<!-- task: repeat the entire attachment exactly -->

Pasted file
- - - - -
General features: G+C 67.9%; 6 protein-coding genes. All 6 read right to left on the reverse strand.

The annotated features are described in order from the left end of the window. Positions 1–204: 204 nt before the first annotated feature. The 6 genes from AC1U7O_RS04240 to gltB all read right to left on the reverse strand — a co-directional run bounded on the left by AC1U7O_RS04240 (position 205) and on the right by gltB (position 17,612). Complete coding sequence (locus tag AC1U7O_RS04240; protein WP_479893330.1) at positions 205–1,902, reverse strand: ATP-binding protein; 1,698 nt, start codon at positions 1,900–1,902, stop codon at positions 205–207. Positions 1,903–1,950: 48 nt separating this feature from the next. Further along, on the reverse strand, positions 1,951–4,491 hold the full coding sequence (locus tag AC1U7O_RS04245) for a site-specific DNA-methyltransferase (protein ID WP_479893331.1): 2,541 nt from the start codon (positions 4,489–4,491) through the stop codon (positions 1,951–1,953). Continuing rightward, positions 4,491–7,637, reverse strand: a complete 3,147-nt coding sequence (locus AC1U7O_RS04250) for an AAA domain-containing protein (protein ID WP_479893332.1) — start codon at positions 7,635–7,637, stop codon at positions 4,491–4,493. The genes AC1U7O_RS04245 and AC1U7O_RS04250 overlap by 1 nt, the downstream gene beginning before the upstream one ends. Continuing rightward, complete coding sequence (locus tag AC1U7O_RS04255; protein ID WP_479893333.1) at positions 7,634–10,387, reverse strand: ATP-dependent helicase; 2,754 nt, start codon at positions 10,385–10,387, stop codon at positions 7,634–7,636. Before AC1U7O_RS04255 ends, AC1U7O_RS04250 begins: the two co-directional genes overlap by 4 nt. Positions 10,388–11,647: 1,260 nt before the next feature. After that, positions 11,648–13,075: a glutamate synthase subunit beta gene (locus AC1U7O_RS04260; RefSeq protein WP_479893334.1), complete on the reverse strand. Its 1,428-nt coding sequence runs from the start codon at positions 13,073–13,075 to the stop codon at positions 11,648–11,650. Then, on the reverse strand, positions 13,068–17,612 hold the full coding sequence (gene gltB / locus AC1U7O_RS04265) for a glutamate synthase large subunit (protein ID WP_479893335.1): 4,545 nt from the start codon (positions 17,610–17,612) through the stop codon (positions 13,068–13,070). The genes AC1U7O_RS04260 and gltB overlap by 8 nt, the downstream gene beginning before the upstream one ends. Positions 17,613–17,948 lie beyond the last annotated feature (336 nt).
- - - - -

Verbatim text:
General features: G+C 67.9%; 6 protein-coding genes. All 6 read right to left on the reverse strand.

The annotated features are described in order from the left end of the window. Positions 1–204: 204 nt before the first annotated feature. The 6 genes from AC1U7O_RS04240 to gltB all read right to left on the reverse strand — a co-directional run bounded on the left by AC1U7O_RS04240 (position 205) and on the right by gltB (position 17,612). Complete coding sequence (locus tag AC1U7O_RS04240; protein WP_479893330.1) at positions 205–1,902, reverse strand: ATP-binding protein; 1,698 nt, start codon at positions 1,900–1,902, stop codon at positions 205–207. Positions 1,903–1,950: 48 nt separating this feature from the next. Further along, on the reverse strand, positions 1,951–4,491 hold the full coding sequence (locus tag AC1U7O_RS04245) for a site-specific DNA-methyltransferase (protein ID WP_479893331.1): 2,541 nt from the start codon (positions 4,489–4,491) through the stop codon (positions 1,951–1,953). Continuing rightward, positions 4,491–7,637, reverse strand: a complete 3,147-nt coding sequence (locus AC1U7O_RS04250) for an AAA domain-containing protein (protein ID WP_479893332.1) — start codon at positions 7,635–7,637, stop codon at positions 4,491–4,493. The genes AC1U7O_RS04245 and AC1U7O_RS04250 overlap by 1 nt, the downstream gene beginning before the upstream one ends. Continuing rightward, complete coding sequence (locus tag AC1U7O_RS04255; protein ID WP_479893333.1) at positions 7,634–10,387, reverse strand: ATP-dependent helicase; 2,754 nt, start codon at positions 10,385–10,387, stop codon at positions 7,634–7,636. Before AC1U7O_RS04255 ends, AC1U7O_RS04250 begins: the two co-directional genes overlap by 4 nt. Positions 10,388–11,647: 1,260 nt before the next feature. After that, positions 11,648–13,075: a glutamate synthase subunit beta gene (locus AC1U7O_RS04260; RefSeq protein WP_479893334.1), complete on the reverse strand. Its 1,428-nt coding sequence runs from the start codon at positions 13,073–13,075 to the stop codon at positions 11,648–11,650. Then, on the reverse strand, positions 13,068–17,612 hold the full coding sequence (gene gltB / locus AC1U7O_RS04265) for a glutamate synthase large subunit (protein ID WP_479893335.1): 4,545 nt from the start codon (positions 17,610–17,612) through the stop codon (positions 13,068–13,070). The genes AC1U7O_RS04260 and gltB overlap by 8 nt, the downstream gene beginning before the upstream one ends. Positions 17,613–17,948 lie beyond the last annotated feature (336 nt).